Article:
As We Safely Open the Schools, We Must Close the Tests

The use of standardized testing writ-large does not, and never will, serve the agenda of moving our nation forward in education -- be it for students or school communities.  Any rationale for utilizing standardized testing to support the view that these assessments improve student learning and improve the effort to bolster student achievement in poor and underserved communities must be reconsidered especially during the ongoing global pandemic.

Beyond the fact that as of March 2021we are still in the grips of the pandemic, the student experience since September 2020, when the school year began, has been anything but normal. The use of the existing assessment system at this time remains highly inappropriate. It simply defies any sense of reason, logic, or practicality in the face of an obvious alternative to “this is what we have always done.” As we race towards the eventual full and safe reopening of our school systems across the United States, we must now call for a complete abandonment of the use of the traditional metrics for assessing the performance of students, their teachers, and their schools.

To state the obvious, this is no typical school year.  Given that, what should replace the usual end-of-year assessment system?  Our assessment of the year gone by should take the form of a narrative of what students, teachers and learning communities experienced, both individually and cumulatively, during this once in a century pandemic.  Authentic assessments that reveal what students have learned, locally determined diagnostic tools to capture what must be addressed moving forward should become the norm in the spring of 2021. This unique end of year reflection must take the place of the “standardized” one-size fits all barometer of the “how are we doing” snapshot of educational performance that is a perennial exercise across our country.

As much as there is broad agreement to opening the schools, there should be equally broad agreement for the cancellation of having students sit for an assessment of their aptitude having spent a year in remote or hybrid learning.  To think that we can discern any legitimate determination of teacher effectiveness or student competency based upon student outcomes of the testing regimen given the uneven playing field that students in rural, urban, suburban, ventilated and unventilated school systems across this land experienced is as realistic as measuring a cup of water using a strainer.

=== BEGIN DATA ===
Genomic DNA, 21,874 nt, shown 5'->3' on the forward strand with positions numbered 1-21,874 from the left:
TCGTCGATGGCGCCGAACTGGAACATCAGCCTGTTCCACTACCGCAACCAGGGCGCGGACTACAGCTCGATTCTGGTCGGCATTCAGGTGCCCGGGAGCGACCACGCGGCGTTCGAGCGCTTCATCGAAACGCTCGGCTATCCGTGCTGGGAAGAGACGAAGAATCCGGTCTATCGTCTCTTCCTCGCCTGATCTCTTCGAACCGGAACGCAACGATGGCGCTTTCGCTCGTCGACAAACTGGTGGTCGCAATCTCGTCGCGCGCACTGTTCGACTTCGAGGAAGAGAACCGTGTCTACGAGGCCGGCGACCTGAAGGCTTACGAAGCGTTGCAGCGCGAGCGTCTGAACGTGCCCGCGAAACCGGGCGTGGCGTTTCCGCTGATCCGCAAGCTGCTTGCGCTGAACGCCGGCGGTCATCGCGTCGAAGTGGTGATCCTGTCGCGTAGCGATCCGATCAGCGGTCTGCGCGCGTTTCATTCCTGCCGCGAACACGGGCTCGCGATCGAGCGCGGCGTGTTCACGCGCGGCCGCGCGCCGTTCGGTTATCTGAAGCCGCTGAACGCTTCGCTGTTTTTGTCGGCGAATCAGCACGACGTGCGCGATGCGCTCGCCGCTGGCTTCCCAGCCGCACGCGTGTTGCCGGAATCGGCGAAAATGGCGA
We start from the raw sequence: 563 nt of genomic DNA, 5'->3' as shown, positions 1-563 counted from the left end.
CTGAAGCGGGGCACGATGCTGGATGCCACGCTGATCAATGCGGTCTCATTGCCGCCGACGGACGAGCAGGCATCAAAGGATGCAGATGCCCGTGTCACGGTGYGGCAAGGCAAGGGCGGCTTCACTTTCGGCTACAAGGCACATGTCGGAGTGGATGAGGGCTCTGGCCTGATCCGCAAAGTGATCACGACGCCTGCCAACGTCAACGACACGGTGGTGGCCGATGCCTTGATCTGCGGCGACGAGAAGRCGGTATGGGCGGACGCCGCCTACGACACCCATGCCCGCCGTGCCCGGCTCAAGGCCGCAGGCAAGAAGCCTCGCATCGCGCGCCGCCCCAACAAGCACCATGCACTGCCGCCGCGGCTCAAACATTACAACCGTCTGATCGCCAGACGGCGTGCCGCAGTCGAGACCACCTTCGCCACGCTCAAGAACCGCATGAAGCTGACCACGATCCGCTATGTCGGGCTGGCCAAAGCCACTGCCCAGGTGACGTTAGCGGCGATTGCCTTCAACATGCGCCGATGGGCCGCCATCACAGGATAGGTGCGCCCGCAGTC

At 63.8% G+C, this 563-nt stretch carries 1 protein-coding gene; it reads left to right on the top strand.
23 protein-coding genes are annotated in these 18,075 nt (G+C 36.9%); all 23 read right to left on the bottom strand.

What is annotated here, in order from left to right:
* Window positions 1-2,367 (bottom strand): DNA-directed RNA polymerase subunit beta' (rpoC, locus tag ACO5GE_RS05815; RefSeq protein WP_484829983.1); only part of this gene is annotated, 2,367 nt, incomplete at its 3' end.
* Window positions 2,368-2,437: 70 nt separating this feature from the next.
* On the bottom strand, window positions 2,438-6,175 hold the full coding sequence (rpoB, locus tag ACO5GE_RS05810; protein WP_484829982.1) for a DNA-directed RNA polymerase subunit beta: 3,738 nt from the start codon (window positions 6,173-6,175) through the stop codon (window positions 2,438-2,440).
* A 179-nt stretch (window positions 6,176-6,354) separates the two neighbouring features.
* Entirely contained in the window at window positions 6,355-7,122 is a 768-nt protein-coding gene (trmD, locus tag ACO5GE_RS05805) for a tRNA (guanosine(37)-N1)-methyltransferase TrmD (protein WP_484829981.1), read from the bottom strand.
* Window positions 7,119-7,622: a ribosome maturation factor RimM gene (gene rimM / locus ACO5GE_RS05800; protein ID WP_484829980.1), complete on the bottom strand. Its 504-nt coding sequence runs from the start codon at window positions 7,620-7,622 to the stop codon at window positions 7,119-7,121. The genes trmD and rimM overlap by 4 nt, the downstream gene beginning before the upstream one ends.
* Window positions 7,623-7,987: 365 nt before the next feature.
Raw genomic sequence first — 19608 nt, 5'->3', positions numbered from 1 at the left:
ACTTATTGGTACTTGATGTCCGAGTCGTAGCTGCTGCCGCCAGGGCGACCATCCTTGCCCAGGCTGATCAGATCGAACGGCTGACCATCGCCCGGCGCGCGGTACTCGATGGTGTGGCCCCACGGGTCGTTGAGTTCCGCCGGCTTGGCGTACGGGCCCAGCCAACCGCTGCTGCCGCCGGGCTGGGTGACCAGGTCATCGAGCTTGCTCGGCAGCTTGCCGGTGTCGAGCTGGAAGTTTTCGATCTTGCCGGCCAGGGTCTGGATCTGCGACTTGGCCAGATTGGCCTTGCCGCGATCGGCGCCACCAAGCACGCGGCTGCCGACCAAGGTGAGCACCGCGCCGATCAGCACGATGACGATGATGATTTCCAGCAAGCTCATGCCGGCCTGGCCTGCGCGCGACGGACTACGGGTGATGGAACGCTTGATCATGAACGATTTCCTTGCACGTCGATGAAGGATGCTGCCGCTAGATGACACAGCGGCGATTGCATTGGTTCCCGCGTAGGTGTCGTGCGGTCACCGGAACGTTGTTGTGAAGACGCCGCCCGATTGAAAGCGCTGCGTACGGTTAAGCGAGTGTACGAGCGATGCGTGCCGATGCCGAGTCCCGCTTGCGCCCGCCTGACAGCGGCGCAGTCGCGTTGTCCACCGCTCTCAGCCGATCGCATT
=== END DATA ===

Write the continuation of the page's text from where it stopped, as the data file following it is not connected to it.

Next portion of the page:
Having spent a full year missing much of the student experience in school, we must acknowledge how radically different things were for children.  Even as schools attempted to create some semblance of normalcy, the school year as a whole from September through April will have been an incomplete experience at best.

Any casual observer recognizes a glaring departure for students from their normal experiences, namely to have full access engaged with their teachers in direct face-to-face instruction, to be with their fellow classmates on a daily basis with the benefits of socialization, and in some cases millions of students experiencing food insecurity, among other health and wellness challenges. We must also recognize the missing support of necessary interventions that come with social workers, counselors, as well as complete access to music and art programs and other activities that feed the heart and soul of what it means to truly be in school.

My plea to open the schools and close the tests is also a challenge for any lawmaker, policymaker, parent, school administrator, journalist, or really any citizen of this county to put themselves in the shoes of an 8, 9 or 10 year old.  Having experienced a year during COVID-19 we can not tell children“don’t worry, just do your best on the test” (a refrain that has been commonplace for students especially among those children who struggle in such high stakes situations, even in normal times).

This is beyond illogical, and borders on being ridiculous. Ultimately, it is an assault on our common sensibilities of what we should expect and demand of how to best meet the needs of the children of the United States.

Open the schools, close the tests.

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